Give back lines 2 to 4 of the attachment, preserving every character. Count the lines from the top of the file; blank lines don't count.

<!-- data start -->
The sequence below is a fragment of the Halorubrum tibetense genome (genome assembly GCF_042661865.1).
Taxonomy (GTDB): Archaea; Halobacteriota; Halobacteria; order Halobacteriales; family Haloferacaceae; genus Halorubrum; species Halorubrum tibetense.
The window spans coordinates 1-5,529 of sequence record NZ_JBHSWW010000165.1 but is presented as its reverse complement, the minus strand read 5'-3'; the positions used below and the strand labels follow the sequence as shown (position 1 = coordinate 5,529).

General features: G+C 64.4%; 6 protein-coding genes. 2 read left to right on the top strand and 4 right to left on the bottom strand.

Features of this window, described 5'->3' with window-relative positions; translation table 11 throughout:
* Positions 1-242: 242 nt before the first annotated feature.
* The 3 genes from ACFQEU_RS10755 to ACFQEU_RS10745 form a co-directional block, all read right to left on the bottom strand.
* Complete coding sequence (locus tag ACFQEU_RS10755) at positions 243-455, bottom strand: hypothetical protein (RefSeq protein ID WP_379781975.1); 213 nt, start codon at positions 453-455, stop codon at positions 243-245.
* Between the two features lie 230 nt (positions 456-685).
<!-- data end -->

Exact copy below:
Taxonomy (GTDB): Archaea; Halobacteriota; Halobacteria; order Halobacteriales; family Haloferacaceae; genus Halorubrum; species Halorubrum tibetense.
The window spans coordinates 1-5,529 of sequence record NZ_JBHSWW010000165.1 but is presented as its reverse complement, the minus strand read 5'-3'; the positions used below and the strand labels follow the sequence as shown (position 1 = coordinate 5,529).

General features: G+C 64.4%; 6 protein-coding genes. 2 read left to right on the top strand and 4 right to left on the bottom strand.